Allergies in dogs

Does your dog have itchy skin, red paws, recurrent ear infections, and digestive issues? Allergies may be the problem.


Do you already know what proteins your dog is allergic to? Make sure foods don't contain them by trying our Dog Food Finder.



Allergies in dogs can be really confusing as the symptoms don't match up to what we think of for food allergies, and these can be further confounded by the presence of environmental allergies. While allergies can be difficult to figure out and manage, it is still possible, especially with the help of your vet. Make sure that you book a vet visit to discuss your concerns before starting any plan or treatment, as your vet will help you move forward in the best way.


Food allergies


Contrary to popular belief, most food allergies in dogs are proteins and not carbohydrates. While carbohydrate allergies do exist, the vast majority of dogs with food allergies are allergic to the common proteins, such as chicken, egg, milk, beef, and pork. However, dogs can be allergic to proteins from grain or vegetable sources as well, and like with meat proteins, they are more likely to react to the common ones such as wheat, soy, and corn.

Confusingly, the most common symptoms of food allergies are redness and itching of the skin, particularly in the feet, armpits and groin, and ears. Additionally, dogs are more likely to start reacting to proteins that they have had lots of exposure to before, which is why the common proteins are the most likely offenders. This is because the immune system becomes abnormally sensitized to these proteins as they pass through the gut wall, and over time, they mount an attack every time they are exposed to the proteins.

An elimination diet is a good way of finding out what foods your dog is allergic to, but do be aware that it takes 6-8 weeks to complete, and your dog's diet needs to be very strict to get good results.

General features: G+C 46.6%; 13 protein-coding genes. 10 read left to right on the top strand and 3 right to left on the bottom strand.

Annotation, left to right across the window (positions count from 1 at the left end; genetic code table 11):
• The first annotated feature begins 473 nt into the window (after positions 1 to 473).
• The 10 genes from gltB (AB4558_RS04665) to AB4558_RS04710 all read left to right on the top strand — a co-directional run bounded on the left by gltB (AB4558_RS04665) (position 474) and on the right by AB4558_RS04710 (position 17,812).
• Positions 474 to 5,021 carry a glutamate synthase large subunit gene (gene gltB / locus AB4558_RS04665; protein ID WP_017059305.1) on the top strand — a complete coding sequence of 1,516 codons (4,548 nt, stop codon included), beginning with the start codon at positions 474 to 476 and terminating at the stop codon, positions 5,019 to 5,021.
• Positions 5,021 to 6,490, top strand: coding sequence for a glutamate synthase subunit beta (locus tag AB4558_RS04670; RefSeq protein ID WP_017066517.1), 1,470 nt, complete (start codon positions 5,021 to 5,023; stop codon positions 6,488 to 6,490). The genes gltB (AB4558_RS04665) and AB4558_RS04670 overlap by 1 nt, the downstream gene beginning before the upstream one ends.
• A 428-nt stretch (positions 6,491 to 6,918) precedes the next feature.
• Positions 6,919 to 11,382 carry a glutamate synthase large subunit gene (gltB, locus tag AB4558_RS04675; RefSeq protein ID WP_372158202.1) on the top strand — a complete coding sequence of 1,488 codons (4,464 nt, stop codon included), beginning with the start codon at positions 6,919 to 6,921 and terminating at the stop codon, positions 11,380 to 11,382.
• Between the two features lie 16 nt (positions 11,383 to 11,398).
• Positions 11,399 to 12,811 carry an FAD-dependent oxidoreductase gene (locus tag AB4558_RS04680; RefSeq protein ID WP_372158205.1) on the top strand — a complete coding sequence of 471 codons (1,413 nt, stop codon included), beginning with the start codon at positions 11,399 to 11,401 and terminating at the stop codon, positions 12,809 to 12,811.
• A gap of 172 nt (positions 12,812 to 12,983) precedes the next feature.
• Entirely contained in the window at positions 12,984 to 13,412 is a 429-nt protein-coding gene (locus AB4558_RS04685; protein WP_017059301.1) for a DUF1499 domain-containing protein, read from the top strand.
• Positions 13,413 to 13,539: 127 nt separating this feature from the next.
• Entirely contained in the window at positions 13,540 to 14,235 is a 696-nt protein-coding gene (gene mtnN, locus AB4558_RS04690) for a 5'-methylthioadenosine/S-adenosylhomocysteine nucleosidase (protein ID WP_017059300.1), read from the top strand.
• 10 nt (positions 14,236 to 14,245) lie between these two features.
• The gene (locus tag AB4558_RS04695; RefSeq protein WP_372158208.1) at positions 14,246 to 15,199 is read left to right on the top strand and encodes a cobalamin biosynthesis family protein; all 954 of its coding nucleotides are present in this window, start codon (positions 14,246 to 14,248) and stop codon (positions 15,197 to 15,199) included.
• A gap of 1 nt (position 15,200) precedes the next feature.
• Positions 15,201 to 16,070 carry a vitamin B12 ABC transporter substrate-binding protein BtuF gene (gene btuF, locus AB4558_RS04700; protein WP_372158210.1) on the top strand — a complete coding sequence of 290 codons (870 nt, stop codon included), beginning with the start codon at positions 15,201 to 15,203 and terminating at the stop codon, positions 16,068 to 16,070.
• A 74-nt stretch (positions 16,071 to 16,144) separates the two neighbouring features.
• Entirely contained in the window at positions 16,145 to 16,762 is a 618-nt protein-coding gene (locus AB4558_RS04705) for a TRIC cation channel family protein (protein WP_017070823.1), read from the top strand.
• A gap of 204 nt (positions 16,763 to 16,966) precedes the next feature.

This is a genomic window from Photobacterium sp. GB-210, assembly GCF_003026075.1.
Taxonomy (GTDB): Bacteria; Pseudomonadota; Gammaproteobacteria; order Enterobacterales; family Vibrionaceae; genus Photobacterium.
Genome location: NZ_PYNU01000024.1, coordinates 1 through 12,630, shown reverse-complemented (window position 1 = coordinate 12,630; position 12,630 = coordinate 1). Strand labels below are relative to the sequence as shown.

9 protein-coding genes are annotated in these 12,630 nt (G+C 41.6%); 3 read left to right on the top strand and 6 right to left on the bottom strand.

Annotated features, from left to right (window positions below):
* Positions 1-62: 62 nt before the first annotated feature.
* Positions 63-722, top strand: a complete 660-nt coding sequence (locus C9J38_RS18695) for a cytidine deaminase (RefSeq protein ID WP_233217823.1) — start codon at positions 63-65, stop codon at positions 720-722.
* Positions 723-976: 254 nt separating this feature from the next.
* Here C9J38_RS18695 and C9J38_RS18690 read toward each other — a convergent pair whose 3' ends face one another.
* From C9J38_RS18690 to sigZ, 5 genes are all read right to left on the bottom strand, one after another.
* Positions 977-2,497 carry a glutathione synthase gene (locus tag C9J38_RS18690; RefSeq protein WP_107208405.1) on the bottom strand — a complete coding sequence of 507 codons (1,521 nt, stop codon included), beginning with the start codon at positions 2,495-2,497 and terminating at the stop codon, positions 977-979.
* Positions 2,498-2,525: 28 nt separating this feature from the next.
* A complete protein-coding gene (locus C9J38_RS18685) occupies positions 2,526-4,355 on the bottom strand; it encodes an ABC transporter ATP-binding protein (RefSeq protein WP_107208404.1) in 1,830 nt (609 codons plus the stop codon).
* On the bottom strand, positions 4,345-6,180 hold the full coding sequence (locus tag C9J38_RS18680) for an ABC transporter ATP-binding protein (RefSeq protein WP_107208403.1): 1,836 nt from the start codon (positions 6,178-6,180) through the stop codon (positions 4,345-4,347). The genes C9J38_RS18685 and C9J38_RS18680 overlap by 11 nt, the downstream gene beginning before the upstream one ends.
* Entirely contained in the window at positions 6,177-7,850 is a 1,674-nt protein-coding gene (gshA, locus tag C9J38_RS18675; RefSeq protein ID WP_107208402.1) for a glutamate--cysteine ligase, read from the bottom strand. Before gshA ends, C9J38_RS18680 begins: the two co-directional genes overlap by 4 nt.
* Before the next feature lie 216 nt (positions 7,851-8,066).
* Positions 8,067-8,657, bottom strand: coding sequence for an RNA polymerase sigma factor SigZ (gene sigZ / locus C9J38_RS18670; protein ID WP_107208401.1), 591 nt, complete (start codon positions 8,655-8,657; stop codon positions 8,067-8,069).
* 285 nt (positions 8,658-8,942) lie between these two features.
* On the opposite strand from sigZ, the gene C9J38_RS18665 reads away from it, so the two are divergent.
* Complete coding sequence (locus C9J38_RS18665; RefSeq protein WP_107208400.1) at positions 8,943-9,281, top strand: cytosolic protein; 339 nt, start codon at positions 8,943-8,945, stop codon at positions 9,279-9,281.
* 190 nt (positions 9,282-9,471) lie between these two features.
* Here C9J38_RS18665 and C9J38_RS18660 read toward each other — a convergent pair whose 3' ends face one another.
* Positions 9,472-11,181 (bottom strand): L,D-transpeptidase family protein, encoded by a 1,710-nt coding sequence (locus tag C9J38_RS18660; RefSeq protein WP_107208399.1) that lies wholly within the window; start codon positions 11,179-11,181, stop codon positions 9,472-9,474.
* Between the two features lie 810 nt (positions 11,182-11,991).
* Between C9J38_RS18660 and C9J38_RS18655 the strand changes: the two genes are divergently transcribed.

Elimination diets involve feeding something that your dog is definitely not allergic to for 6-8 weeks until symptoms are completely resolved, then slowly adding in other foods one by one and watching for flare-ups. If a food is added and symptoms return, then you know your dog is allergic to that food item. That's why it is important to completely follow the diet instructions and ask your vet if anything is ambiguous or unclear.

There are two ways you can start off an elimination diet trial:

  1. Feed a completely novel protein diet

  2. Feed a hydrolyzed protein diet

A novel protein diet is a food containing protein sources that your dog hasn't had before, and therefore, can't react to. A hydrolyzed protein diet is where the proteins have been broken down (hydrolyzed) to small enough pieces that the body can't determine where they're from, and so can't react to them. Hydrolyzed protein diets are a type of veterinary prescription diet. Novel protein diets are commonly based on duck, venison, kangaroo (although kangaroo is now becoming quite popular and may not be novel for many dogs), crocodile, and fish (same issue with fish now as with kangaroo, though). Of course, if your dog has had one of these novel proteins before, it will not be suitable. If you are unsure, ask your vet which option is best for your dog.

Either way, when your dog is in the initial stages of the trial, it is incredibly important that they only eat the novel protein diet or the hydrolyzed protein diet, drink water, and nothing else. Table scraps, treats, or even licking out the bowl of another dog can cause them to flare up and needing to restart the trial.


Environmental allergies (atopy)



Environmental allergies, also called atopy or atopic dermatitis, occur when the immune system overreacts to common things in the environment such as dust, pollens, grasses, and other plants. Figuring out which items your dog is allergic to often requires a referral to a veterinary dermatologist for intradermal testing. With the results, the dermatologist can actually formulate a "vaccine" to help your dog's immune system react less to these environmental allergens. This is called allergen-specific immunotherapy.

There are also dietary and coat care options that can be done to help reduce atopic symptoms.


Skin support diets contain ingredients that help to strengthen the skin's natural barrier against foreign material. These are usually omega fatty acids, which can also be given as a dietary supplement, or as a topical preparation. Skin support diets are also formulated to reduce the impact of food allergies, and often contain less common proteins, hydrolyzed proteins, and extra vitamin E.

Coat care options include soothing shampoos that can wash out allergens from your dog's coat, medicated shampoos to treat secondary infections, or sprays that mimic the coat's natural barrier. However, do keep in mind that shampoos will strip the natural barrier from your dog's coat, so ensure that you are able to replace it afterwards with either a topical omega oil, or a spray. QV Oil or other unscented, high quality bath oils can be loaded into a spray bottle for easier application.

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